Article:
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Let $\omega$ be a $2^n$-th primitive root of unity. Let $$R=\begin{pmatrix}\omega & 0\\0&\omega^{-1}\end{pmatrix}$$ and $$S=\begin{pmatrix}0&-1\\1&0\end{pmatrix}$$

Define the subgroup $\langle S,R\rangle =\Bbb H_n$ to be the generalized quaternion group, in $\rm{SL}(2,\Bbb C)$. I have to find the order and list all elements of $\Bbb H_n$.

Observe that:

$$R^{2^n}=1$$ $$S^2=-1$$

$$SR=R^{-1}S$$

$$S^{-1}R=R^{-1}S^{-1}$$

We can put the last two as $SRSR=RSRS=-1$. I think this suffices to find the order and list the elements. Indeed, given any string, we can get all the $S$ to the right of the string and all the $R$ consequently to the left using the $3^{\rm rd}$ and $4^{\rm th}$ relations, ending up with something of the form $$R^jS^i$$

CORRECTED Now, since $\omega$ is a primitive $2^n$-th root of unity, we can let $j$ range over $1\leq j\leq 2^n$ to get all possible powers $R^j$ for $j\in \Bbb Z$. On the other hand since $S^2=-1,S^3=-S,S^4=1$, and $R^{2^{n-1}}=-1,R^{2^n}=1$, we must restrict $i$ to $0,1$. Thus the order is $2\times 2^n=2^{n+1}$.

NOTE The relations above look pretty similar to those in $D_n$; namely for $R$ a rotation of $2\pi /n$ radians and $S$ a reflection, we have $R^n=1$, $S^2=1$, $SRS=R^{-1}$ and also $D_n=\langle R,S\rangle $. Any comment on this?

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@m.k. What do you mean by "overlap"? –  Pedro Tamaroff Mar 17 '13 at 17:14
    
Actually, never mind that. Notice that $R^{2^{n-1}} = S^2 = -1$. What you have shown is that the group has at most $2^{n+2}$ elements. The exact amount of elements is $2^{n+1}$. –  Mikko Korhonen Mar 17 '13 at 17:19
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It is very similar to $D_{2^n}$, the significant difference being that $S^2=-1$ instead of $S^2=1$. This has the effect that the elements outside of the cyclic subgroups generated by $R$ all have order 4, whereas in $D_n$ they all have order 2. In fact this construction works for any even value ($\ge 4$) of the order of $\omega$ - it does not have to be a power of 2. –  Derek Holt Mar 17 '13 at 18:04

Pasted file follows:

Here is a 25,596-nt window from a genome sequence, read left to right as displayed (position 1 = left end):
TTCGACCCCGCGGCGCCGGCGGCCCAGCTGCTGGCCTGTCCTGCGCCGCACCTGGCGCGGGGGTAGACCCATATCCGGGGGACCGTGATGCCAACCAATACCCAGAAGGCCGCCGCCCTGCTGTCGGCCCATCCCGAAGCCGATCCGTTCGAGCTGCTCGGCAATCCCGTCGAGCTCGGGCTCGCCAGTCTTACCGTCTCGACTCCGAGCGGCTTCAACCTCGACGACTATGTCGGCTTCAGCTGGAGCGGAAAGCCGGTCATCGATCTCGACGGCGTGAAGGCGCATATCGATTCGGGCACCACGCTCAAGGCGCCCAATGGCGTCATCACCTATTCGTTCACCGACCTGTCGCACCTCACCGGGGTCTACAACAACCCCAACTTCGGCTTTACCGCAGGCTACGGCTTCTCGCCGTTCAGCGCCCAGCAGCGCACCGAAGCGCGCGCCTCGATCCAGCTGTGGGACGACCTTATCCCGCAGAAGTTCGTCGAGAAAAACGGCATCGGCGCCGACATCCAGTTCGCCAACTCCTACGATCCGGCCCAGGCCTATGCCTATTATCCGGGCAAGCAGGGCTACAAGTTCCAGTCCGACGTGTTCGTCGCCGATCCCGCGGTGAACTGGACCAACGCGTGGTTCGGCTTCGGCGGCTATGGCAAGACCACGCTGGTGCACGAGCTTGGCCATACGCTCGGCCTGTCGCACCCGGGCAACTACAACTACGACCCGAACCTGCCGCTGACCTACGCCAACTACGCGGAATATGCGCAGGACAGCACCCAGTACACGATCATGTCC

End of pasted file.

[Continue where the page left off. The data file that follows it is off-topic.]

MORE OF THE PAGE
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The group that is defined as $\mathbb{H}_{n-1}$ here is often denoted by $Q_{2^n}$. You can find similarities between $D_{2^n}$ and $Q_{2^n}$ here (theorems 4.1 and 4.2). One property that is not mentioned there is the fact that $\operatorname{Aut}(D_{2^n}) \cong \operatorname{Aut}(Q_{2^n})$ for $n \geq 4$. –  Mikko Korhonen Mar 17 '13 at 18:29
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Also $Q_{2^{(n+1)}}/\langle S^2\rangle \cong D_{2^n}$ –  Jack Schmidt Mar 4 at 19:56

2 Answers 2

up vote 3 down vote accepted

This group can be defined "purely in group-theoretic terms":

$$ R^{2^n}=1, \ R^{2^{n-1}} = S^2, \ S^{-1}RS=R^{-1} $$ ($S^{-1}R=R^{-1}S^{-1}$ is unnecessary). This group is described in W.Burnside, Theory of groups of finite order, sect.105, Theorem VI.

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Thanks for the reference. –  Pedro Tamaroff Mar 17 '13 at 18:08

Yes. You got it right. All the elements of this group are of the form $$ \left(\begin{array}{cc}\omega^j&0\\0&\omega^{-j}\end{array}\right)\qquad\text{or}\qquad \left(\begin{array}{cc}0&-\omega^j\\\omega^{-j}&0\end{array}\right), $$ with $0\le j<2^n$.

A curious property of these groups is that they are the only non-cyclic $p$-groups with a fixed-point-free representation (i.e. a group of matrices such that the neutral element is the only one that has one as an eigenvalue). Consequently they play a role in Zassenhaus' classification of fixed-point-free groups and finite near-fields.

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They are also the only finite non-cyclic $p$-groups with a unique subgroup of order $p$. I wonder how this is related to the fact you mention. –  Mikko Korhonen Mar 17 '13 at 18:47
    
@m.k. A good question! IIRC in classifying fixed-point-free groups the fact that all their abelian subgroups must be cyclic is used heavily, and might provide the bridge (it is easy to see that for an abelian group to have a fixed-point-free representation it is necessary and sufficient for that the group to be cyclic). –  Jyrki Lahtonen Mar 17 '13 at 19:24
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I guess that's it. If $G$ is a finite $p$-group where every abelian subgroup of $G$ is cyclic, then $G$ has a unique subgroup of order $p$. Proof: let $H \leq G$ be central of order $p$. If $K \leq G$ has order $p$ and $H \neq K$, then $HK$ is a subgroup of $G$ isomorphic to $C_p \times C_p$. –  Mikko Korhonen Mar 17 '13 at 21:15
    
And the converse (if $G$ is a finite $p$-group with a unique subgroup of order $p$, then every abelian subgroup of $G$ is cyclic) can be proven with the classification of finite abelian groups (there might be an easier way to do this). –  Mikko Korhonen Mar 17 '13 at 21:47

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